# An old square castle with many square rooms

The grandfather of my friend Bob has built a perfect square castle for himself and his family and divided it into 9 perfect square halls and made an armoury in the middle one.

Bob's father divided each of the remaining 8 halls into another 9 perfect square halls and in each middle one he made a garden.

Bob himself divided each of the remaining 64 halls into 9 perfect square halls and in each middle one he made a swimming pool and the rest became bedrooms.

Recently Bob told me that he managed to walk through each bedroom visiting each one of them exactly once and returning back to the one where he started. Each bedroom has a door to another bedroom if they share a wall.

And I being myself decided to check if it's possible before fully trusting him, but I do not have a lot of time, so I'm asking you: can I trust Bob or does he just want to look cool?

Picture:

A=Armoury G=Garden P=Pool

• Does Bob attempt to visit every bedroom without passing through swimming pools, gardens, and armouries, or is a quick swim between bedrooms acceptable? – LogicianWithAHat Dec 9 '15 at 15:54
• I think the real question is why does Bob need so many bedrooms? – orp Dec 9 '15 at 16:27
• @orp Or so many pools?! – fredsbend Dec 9 '15 at 18:16
• The bedrooms are used to house his guards —he clearly has many guards based on the size of that armoury. The pools simply serve as a bath for 8 rooms: proper hygiene is important. – Ian MacDonald Dec 9 '15 at 18:42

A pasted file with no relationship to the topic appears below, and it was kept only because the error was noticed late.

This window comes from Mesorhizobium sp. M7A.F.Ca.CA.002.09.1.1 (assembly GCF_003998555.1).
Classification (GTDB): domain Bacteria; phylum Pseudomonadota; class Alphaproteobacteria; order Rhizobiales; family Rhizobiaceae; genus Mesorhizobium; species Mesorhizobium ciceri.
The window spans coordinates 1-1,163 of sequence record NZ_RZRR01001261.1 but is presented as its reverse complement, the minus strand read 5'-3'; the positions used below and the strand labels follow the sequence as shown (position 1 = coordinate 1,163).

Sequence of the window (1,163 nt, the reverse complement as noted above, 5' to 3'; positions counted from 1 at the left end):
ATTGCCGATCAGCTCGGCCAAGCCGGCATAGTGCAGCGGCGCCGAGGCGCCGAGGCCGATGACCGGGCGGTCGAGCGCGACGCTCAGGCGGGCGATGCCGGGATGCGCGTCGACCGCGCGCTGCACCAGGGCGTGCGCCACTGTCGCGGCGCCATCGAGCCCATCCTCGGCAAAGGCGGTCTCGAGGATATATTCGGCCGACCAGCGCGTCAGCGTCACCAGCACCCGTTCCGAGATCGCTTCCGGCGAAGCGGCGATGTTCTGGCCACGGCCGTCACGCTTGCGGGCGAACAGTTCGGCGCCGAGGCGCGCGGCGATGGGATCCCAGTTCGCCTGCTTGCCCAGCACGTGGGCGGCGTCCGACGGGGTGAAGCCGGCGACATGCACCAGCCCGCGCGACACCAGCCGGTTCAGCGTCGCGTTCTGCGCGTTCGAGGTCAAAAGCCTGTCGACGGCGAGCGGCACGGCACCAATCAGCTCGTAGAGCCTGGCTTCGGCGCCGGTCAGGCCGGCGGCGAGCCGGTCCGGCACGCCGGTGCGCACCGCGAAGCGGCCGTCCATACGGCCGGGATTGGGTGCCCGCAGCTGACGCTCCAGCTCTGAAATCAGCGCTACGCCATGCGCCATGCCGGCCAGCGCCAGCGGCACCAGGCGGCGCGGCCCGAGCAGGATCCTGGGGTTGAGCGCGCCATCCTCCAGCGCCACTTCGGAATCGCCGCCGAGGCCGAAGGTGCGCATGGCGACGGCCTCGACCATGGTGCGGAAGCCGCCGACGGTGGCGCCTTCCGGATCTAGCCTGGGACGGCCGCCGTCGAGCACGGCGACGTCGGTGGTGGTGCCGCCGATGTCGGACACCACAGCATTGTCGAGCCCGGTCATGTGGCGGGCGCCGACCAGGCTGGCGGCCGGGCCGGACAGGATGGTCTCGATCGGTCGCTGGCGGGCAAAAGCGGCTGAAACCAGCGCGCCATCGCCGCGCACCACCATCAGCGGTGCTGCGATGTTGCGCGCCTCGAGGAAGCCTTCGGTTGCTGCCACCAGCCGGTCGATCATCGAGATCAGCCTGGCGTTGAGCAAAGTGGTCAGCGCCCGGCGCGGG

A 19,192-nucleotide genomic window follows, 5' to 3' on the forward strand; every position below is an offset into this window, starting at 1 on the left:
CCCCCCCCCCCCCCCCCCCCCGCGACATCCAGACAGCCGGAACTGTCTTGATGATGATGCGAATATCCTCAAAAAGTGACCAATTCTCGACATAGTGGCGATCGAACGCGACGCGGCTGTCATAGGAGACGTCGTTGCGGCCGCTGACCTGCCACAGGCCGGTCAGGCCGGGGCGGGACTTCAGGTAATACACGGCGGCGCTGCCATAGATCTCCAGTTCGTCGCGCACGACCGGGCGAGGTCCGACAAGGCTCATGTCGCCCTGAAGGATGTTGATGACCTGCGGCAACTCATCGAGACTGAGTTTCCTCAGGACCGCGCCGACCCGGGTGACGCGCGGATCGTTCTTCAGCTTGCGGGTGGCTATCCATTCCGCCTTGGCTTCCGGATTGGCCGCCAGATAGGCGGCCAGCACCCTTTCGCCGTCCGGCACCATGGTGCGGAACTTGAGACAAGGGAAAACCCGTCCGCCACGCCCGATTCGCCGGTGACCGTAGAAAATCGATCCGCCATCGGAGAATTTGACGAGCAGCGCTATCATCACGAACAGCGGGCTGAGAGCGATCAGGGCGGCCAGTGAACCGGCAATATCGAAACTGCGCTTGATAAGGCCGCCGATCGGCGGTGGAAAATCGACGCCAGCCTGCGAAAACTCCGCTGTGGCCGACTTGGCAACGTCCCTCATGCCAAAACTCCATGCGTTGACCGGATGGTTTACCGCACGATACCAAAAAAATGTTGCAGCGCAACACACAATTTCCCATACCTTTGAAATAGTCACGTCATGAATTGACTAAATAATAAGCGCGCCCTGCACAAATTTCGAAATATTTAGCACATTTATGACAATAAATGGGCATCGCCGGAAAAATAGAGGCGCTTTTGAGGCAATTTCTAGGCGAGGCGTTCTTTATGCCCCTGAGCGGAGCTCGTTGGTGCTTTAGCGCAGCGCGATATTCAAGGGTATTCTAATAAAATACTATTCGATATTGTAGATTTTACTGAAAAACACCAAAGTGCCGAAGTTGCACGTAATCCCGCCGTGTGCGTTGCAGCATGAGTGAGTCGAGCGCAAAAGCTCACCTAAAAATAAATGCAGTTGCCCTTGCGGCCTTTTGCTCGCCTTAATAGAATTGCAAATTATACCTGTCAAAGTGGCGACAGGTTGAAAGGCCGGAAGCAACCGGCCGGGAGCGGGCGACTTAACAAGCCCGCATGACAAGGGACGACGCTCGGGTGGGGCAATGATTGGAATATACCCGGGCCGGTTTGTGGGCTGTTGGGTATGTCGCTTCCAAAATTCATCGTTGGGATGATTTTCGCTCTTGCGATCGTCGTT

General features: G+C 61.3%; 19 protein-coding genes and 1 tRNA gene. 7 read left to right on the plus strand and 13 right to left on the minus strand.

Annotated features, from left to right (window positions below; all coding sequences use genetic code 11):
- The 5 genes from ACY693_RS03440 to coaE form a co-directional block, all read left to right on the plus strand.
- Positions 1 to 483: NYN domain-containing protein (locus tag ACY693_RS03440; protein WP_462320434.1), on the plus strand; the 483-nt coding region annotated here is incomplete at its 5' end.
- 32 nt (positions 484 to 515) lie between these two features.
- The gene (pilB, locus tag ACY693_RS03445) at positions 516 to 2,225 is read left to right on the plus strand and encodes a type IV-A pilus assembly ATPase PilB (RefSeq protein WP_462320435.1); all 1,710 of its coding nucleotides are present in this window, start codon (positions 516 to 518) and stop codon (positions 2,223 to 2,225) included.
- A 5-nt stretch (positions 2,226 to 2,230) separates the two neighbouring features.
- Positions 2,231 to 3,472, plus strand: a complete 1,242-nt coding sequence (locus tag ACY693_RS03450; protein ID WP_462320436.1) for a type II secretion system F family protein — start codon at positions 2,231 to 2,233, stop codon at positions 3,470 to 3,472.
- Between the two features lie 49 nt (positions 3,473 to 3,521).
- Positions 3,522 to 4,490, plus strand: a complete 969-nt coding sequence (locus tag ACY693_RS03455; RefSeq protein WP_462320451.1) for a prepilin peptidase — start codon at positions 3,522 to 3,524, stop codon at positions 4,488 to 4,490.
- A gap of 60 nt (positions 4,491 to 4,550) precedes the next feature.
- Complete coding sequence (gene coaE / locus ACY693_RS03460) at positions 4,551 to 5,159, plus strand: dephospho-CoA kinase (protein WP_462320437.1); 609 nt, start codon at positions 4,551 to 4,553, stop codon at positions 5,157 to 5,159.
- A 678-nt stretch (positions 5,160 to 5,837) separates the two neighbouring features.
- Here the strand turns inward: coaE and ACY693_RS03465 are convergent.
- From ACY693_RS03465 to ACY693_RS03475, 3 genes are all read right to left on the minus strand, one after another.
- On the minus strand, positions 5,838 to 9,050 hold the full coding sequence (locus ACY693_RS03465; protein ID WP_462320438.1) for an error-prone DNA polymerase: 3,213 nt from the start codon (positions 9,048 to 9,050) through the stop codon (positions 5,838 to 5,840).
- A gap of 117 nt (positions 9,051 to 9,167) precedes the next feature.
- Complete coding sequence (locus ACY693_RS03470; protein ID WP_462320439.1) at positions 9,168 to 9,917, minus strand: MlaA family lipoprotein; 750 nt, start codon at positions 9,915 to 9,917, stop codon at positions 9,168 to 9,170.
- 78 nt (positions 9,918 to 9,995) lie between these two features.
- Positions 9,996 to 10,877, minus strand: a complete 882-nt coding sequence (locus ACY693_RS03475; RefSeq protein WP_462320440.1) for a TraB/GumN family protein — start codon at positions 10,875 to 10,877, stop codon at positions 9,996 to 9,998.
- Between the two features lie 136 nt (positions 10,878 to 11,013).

• Is Bob's last name Sierpinski by any chance? – Darrel Hoffman Dec 9 '15 at 20:18

This is

possible.

Here is a picture describing why.

r = room
p = pool
g = garden
a = armoury


It's a closed path, so choose any room to start in.

Bob could have done it.

This is actually pretty easy to prove.

First we only look at the smallest rings of bedroms around the swimming pools.
It is pretty easy to form a cycle by going through those 8 rooms and returning to the one you started at.

Next we look at each 8 of those cycles around the gardens.
To connect those 9 cycles into a bigger circuit we make a total of 7 connections.
For each of those connections we look at a single, not yet connected, wall between 2 adjacent inner cycles and take 4 of their roms, two from each cycle, that stand in a square right next to the wall between the cycles.
If we now severe the connections between the two rooms of each cycle respectively and instead make two new connections between the two pairs that are on opposite sides of the wall between the cycles we have effectively combined two cycles into a single one.
Do that 7 times for each garden and you get 8 cycles each spanning a total of 64 bedrooms.

The last step is to combine those 8 large cycles into a complete cyclet with 7 more of these connections.